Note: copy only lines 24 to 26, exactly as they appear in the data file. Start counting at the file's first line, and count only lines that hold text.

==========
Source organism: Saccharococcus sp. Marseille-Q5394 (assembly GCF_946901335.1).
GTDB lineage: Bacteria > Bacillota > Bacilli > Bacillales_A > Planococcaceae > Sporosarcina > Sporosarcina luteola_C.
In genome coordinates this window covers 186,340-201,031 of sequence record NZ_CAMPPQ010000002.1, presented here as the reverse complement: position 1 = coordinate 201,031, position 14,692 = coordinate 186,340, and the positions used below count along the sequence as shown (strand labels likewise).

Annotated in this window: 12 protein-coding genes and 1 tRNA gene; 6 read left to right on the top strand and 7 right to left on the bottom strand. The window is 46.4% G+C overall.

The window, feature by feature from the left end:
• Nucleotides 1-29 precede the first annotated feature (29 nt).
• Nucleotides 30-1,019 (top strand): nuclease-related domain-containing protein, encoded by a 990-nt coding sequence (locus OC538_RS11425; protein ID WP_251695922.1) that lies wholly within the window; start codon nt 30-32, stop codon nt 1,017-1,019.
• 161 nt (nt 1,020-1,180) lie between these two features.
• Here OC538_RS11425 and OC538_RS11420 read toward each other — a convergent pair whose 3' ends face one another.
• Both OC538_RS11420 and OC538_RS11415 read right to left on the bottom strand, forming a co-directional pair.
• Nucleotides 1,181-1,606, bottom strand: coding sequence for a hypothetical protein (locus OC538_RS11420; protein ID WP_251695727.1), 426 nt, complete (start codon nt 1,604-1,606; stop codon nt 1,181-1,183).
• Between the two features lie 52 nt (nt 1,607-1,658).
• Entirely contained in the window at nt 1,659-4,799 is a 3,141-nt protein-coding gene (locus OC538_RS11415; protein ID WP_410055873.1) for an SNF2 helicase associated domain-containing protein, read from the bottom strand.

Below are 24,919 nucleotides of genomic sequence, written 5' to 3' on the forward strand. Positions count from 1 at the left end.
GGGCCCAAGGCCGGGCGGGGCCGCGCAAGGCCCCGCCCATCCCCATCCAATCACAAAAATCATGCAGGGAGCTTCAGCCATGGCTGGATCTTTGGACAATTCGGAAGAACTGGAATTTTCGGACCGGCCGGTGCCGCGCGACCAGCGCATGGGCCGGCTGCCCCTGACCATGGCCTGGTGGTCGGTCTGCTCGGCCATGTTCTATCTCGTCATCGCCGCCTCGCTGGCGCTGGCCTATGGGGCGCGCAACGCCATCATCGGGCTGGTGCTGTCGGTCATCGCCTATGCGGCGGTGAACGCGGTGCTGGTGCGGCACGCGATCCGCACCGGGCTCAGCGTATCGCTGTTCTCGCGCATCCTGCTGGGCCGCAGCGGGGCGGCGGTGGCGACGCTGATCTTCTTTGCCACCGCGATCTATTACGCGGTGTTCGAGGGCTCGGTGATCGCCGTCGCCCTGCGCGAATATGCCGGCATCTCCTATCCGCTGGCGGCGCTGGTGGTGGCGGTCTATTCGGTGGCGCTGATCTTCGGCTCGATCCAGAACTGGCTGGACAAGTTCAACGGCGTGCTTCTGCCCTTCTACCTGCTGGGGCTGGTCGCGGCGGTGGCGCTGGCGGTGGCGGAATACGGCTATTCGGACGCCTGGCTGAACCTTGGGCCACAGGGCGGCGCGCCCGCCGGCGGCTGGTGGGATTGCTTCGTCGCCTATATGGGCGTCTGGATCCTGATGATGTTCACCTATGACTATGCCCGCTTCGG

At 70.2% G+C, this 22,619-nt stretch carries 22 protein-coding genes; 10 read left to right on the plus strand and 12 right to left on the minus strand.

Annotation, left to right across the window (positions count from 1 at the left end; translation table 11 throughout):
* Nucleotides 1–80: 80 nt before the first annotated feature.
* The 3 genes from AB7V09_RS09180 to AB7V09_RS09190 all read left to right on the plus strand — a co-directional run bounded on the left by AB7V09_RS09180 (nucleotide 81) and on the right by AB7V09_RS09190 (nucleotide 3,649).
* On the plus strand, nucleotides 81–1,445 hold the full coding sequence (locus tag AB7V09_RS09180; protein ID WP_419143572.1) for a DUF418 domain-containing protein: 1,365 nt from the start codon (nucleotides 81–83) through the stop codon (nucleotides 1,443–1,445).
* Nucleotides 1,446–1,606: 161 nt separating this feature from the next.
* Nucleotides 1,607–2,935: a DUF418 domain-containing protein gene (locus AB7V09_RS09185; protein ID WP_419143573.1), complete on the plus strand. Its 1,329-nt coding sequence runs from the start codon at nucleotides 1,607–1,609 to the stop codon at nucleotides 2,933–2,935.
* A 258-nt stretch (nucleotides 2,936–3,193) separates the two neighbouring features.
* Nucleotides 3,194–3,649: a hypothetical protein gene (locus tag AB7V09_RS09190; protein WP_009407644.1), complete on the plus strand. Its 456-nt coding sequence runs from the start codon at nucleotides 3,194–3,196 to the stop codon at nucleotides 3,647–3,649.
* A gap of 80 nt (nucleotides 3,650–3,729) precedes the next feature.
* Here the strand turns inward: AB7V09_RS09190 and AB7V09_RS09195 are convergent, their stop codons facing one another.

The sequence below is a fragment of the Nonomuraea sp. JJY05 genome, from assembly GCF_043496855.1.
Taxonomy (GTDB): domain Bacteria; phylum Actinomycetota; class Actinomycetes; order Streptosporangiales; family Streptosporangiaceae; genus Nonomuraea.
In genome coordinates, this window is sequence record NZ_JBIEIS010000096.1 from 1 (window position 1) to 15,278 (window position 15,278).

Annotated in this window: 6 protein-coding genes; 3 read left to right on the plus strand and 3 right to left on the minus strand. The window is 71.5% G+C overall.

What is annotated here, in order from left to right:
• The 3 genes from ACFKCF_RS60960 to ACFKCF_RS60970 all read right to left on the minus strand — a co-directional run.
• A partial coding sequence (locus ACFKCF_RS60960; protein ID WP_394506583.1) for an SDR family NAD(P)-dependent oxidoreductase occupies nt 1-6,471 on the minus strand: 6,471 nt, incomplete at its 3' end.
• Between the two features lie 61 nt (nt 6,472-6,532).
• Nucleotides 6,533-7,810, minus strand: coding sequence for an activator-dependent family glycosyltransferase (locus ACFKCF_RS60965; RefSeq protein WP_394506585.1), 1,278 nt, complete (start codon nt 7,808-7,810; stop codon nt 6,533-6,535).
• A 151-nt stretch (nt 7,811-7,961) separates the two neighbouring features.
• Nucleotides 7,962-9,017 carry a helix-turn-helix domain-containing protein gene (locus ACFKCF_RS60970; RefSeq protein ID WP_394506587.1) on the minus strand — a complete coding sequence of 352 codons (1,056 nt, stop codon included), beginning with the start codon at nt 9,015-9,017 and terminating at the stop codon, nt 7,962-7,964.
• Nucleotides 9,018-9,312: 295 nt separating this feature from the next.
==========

* Nucleotides 3,194–3,649: a hypothetical protein gene (locus tag AB7V09_RS09190; protein WP_009407644.1), complete on the plus strand. Its 456-nt coding sequence runs from the start codon at nucleotides 3,194–3,196 to the stop codon at nucleotides 3,647–3,649.
* A gap of 80 nt (nucleotides 3,650–3,729) precedes the next feature.
* Here the strand turns inward: AB7V09_RS09190 and AB7V09_RS09195 are convergent, their stop codons facing one another.